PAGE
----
The revised inflation trajectory which is appreciably lower than the earlier assessment made in April 2017 coupled with the less hawkish tone of the policy statement seem to suggest a possibility of rate cut in the coming quarters.
The volatility in the Indian bond market continues with yields on the prevailing benchmark 10-year government securities (G-sec) declining by 40 bps during last one month to 6.51 percent as on June 12, 2017. The release of new Wholesale Price Index (WPI) inflation series with 2011-12 as the base year, which pegged inflation levels much lower than the estimates of earlier series triggered a rally in the bond markets, as yields on the bonds declined by 25-30 bps within a week of release of new inflation series.
The timely progress of monsoon and the headline Consumer Price Index (CPI) inflation remaining below the medium term target of 4 percent since November 2016 also prompted the Monetary Policy Committee (MPC) of the Reserve Bank of India (RBI) to revise its inflation targets downwards in its monetary policy meeting of June 2017 leading to further decline in G-sec yields. The inflation targets have been revised downwards by MPC to 2.0-3.5 percent for H1 FY2018 and 3.5-4.5 percent for H2FY2018 in June 2017 as against 4.0-4.5 percent and 4.5-5.0 percent respectively in April 2017.
The revised inflation trajectory which is appreciably lower than the earlier assessment made in April 2017 coupled with the less hawkish tone of the policy statement seem to suggest a possibility of rate cut in the coming quarters. The downward revision in the inflation estimates further added legs to the bond market rally with yields on 10-year G-sec declining by 8-10 bps on the day of policy announcement itself.
Despite downward revision in the inflation forecasts during June 2017, the MPC continued to maintain its “neutral” stance on the monetary policy to see a more sustained reading on the softer inflation levels and left the repo rate unchanged at 6.25 percent.
While the MPC retained the neutral stance of monetary policy, for the first time since the inception of the MPC, the decision was not unanimous. The minutes of the June 2017 MPC meeting are awaited for the assessment of the individual members on the extent of concern posed by various inflation risks. The tone of the minutes would provide cues regarding how soon a policy rate cut or change in stance to accommodative may be expected, which would determine whether bond yields ease further after the dip seen last week. With CPI inflation for May 2017 coming as low as 2.18 percent, the chances are that average inflation for H1 FY2018 is likely to remain well within RBI’s inflation estimate band, which may support the change in the stance of MPC from neutral to accommodative in the upcoming monetary policy itself.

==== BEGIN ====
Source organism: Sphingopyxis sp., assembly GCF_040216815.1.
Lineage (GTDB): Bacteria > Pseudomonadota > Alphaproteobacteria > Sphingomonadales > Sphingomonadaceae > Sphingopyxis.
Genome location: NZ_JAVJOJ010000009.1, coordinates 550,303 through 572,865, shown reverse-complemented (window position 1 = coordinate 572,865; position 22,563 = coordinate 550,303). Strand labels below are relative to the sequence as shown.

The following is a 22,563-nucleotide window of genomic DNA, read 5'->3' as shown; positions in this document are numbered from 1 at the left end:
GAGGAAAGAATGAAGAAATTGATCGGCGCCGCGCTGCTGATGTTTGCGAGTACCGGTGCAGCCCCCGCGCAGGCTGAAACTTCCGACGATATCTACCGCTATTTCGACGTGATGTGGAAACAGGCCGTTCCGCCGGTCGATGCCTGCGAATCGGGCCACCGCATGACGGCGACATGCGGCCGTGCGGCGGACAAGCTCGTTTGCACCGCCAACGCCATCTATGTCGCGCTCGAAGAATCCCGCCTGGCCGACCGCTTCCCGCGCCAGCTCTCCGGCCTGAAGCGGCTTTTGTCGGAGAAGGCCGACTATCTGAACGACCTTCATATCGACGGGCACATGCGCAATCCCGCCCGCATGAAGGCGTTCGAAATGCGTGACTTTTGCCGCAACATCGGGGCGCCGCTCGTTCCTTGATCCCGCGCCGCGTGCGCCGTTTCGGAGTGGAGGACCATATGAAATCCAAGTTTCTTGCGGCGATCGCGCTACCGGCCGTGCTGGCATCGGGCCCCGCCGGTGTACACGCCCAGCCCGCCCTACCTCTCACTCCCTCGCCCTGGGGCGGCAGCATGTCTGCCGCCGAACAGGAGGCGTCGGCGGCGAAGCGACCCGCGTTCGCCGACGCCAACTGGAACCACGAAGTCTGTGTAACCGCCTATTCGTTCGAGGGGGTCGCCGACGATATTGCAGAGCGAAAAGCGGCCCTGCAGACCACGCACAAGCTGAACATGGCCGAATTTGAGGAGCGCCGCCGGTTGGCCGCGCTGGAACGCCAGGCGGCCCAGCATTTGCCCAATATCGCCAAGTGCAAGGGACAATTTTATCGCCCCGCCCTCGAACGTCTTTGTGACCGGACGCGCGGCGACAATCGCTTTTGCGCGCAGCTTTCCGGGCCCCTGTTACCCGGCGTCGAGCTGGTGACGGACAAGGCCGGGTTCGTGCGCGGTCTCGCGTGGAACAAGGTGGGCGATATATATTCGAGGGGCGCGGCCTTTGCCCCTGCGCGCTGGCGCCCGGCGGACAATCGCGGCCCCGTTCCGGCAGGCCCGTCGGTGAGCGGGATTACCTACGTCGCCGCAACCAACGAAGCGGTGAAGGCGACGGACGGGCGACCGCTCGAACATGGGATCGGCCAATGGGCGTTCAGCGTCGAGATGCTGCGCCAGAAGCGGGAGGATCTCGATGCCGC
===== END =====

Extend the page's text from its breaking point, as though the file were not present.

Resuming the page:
The transmission of policy actions has been quite fast in the debt capital markets but transmission in lending rates by the banks continue to lag the cuts in the policy rates as well as the deposit rates since January 2015. As against the 175 bps cut in the policy rates by RBI, the banks have cumulatively cut the deposit rates by 215 bps while the lending rates have been slashed by 145 bps over the same period with a large part of the lending rate cuts being affected after the note ban.
The median 1-year deposit rate for the banks stands at 6.85 percent as compared to 8.4 percent interest rates being offered on some of the small saving deposit schemes, accordingly, the ability of the banks to affect major cuts in deposit rates remains limited despite the surplus systemic liquidity.
With better rate transmission in the debt capital markets aided by the strong flows into key investor segments such as mutual funds and insurance, we expect the stronger entities to be able to raise funds at finer rates compared to the recent past.
Given the weak credit growth, the banks may be cautious on further cut in their benchmark lending rates even as they lose out on incremental business to debt capital markets unless the systemic credit demand revives and supply side issues in terms of ability to extend loans amid weak capital levels are adequately addressed. The cut in the lending rates will largely be governed by passing on some of the benefit to the borrowers as their own cost of funds gets repriced. At 5.4 percent, the cost of funds for banks during Q4 FY2017 in nearing all-time low of 5.25 percent during Q1 FY2011 reflecting limited scope of further decline in cost of funds unless supported by further cut in deposits rates.
However the weak capital profile of banks and the continued asset quality pressures may restrict bank from aggressive cuts in lending rates though they may evaluate lower lending rates for certain asset classes such as retail loans given the lower capital requirements and relatively better asset quality. Retail borrowers can benefit from the recent reduction in risk weights and standard asset provisioning for new individual home loans in form of lower rates or higher loan eligibility.(The author is Group Head – Financial Sector Ratings - ICRA ratings agency)